Alison Walshe saw the world, competed at the highest level possible, and savors her LPGA experience.
Dec 1, 2021

She left the competitive arena, but Walshe is very much in the game

Perspective. Appreciation. Humility. They are valuable commodities, but especially so when they are in the grasp of an engaging personality who maintains great passion for her community.

In the case of Alison Walshe, the community in question is golf and few have authored as intriguing a journey as she has. Now 36, the Ireland-born, Westford-raised Walshe misses the LPGA world from which she stepped away after the 2018 season. But committed to the game, Walshe has maintained golf ties that have allowed her a lofty vantage point where her thoughts warrant great respect.

And many of these thoughts are gleefully consistent with those who trumpet the positive momentum being plowed by the LPGA. “There’s been so much progress,” said Walshe.

“Nelly (Korda, No. 1 in the world) has been huge for the game. With purses increasing, the transition to a new commissioner (Mollie Marcoux Samaan), and this whole movement about awareness in the world about women in sports, it is only helping the LPGA.”

In 2012, Walshe, then in her third season, played in 22 tournaments that required travel to eight different countries. Soaring those highways in the sky to Australia, Canada, France, England, Malaysia, Taiwan, and Japan – all in addition to U.S. tournaments, of course – Walshe never felt worn down.

“Booking a flight was like making a phone call,” she said.

As for those who grumbled about so many trips to Asia, Walshe never understood that. What she understood was solid business sense.

“It goes back to marketing,” she said. “There is a huge fan base there, great support. We wouldn’t be where we are without their markets.”

So, at a time when some PGA Tour players could make millions without even using a passport, Walshe – like so many of her peers – continued to travel widely until after nine seasons she took her life in another direction.

She returned to Massachusetts, joined Hexagon Capital Partners and is a strategic relations manager immersed in the world of finance. The business intrigued her when she played and always Walshe would pay attention to marketing opportunities and study trends and where corporate America was directing their monies.

Alison Walshe made the best of a circuitous college route -- BC to Tulane to Arizona -- that led to the Curtis Cup, then a pro career.

Not as much went the LPGA’s way, Walshe concedes, but that is changing in a positive manner. Whereas in 2012 Walshe had 27 tournaments to choose from and total purses came in at $47 million, the numbers have inflated nicely for 2022 – 34 tournaments with a total of $85.7 million.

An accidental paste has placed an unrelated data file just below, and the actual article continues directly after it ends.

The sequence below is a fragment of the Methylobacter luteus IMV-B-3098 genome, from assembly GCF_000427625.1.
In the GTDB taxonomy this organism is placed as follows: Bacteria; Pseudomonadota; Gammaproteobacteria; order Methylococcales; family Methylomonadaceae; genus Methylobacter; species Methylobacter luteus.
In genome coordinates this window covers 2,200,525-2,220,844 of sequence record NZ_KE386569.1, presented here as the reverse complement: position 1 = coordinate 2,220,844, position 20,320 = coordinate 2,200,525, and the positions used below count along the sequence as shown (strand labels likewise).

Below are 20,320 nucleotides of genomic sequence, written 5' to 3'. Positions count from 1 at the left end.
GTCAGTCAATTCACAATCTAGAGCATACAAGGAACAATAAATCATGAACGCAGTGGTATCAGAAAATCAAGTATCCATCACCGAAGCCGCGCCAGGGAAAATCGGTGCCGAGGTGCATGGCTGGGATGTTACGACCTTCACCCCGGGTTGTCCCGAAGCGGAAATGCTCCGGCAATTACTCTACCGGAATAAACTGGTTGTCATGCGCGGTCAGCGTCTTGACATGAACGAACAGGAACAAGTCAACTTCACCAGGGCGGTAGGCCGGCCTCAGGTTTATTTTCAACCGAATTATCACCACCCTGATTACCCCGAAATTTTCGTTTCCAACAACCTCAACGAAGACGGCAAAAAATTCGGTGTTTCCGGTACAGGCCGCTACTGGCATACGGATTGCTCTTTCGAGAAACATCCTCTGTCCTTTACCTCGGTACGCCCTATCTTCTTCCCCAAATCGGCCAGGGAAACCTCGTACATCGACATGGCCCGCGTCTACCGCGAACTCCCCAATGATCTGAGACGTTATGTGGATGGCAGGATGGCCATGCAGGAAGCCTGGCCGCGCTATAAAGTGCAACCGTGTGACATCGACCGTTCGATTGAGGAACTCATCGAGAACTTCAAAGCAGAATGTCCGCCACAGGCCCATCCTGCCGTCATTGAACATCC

“I look at that and think, ‘Damn, I wish this was my rookie year,’ ” laughed Walshe. “But the gains are in sponsorship opportunities, too. Hopefully, the girls recognize that it’s out there. Every corporation is invested in D&I (diversity and inclusion) and the message to the girls is, you can get it.”

To know of Walshe’s tale of perseverance is to appreciate why she stands as a role model for young women golfers. She went out and got it.

She started at Boston College but saw a transfer to Tulane as a forward step that would benefit her competitively and in 2004-05 it certainly felt that way.

But when Hurricane Katrina devastated the New Orleans area in August of 2005, havoc ensued. Walshe and teammates were shipped to the campus of SMU in Dallas. Dysfunctional as that was, it grew worse when in December of 2005 Tulane disbanded the women’s golf program.

Walsh was on the move again – to the University of Arizona, her third college program and a fourth collegiate campus. It was a disjointed adventure that could have soured her, but Walshe never let it get her down. Rather, she thrived.

In 2007 she won the esteemed North & South Women’s Amateur in Pinehurst, N.C., then in early 2008 Walshe triumphed at the Harder Hall Invitational to secure a spot on the Curtis Cup team. A memorable experience was made even more so by the venue, the Old Course in St. Andrews, and the magical 4-0 weekend that included three triumphs alongside Stacy Lewis and a singles win.

Never did Walshe get into the winner’s circle on the LPGA, but she was competitive for a lengthy time and widely respected for her demeanor and sense of awareness to the big picture. She has carried that with her into her post-LPGA life where Walshe is committed to her finance studies and to volunteering her time to Mass Golf to consult about marketing and communications and to initiatives such as Youth on Course.

So much about golf thrills her these days – “It’s become super mainstream, so cool with so many clubs and organizations. Social golf is very trendy,” she said – but it’s the LPGA that is always going to own her heart.

Walshe admires the progress Megan Khang, another Massachusetts product, has made. Just 24, the Brockton native has played six seasons already and while she hasn’t won, there have been two Solheim Cup teams made. She has also been consistently inside the top 40 in the year-long Race to CME standings.

“She just needs to stay in her own lane,” said Walshe. “She seems to know what works and I think it’s just a matter of time.”

But the time is now in some wonderful ways for the LPGA and Walshe is thrilled. The year-ending CME will feature a $7m purse, the AIG Women’s Open Championship will be $6.8m, the U.S. Women’s Open $5.5m and a handful of others will be between $4m and $5m.

“Just a lot of right things are happening,” said Walshe, who should know. She’s been doing a lot of things the right way for years.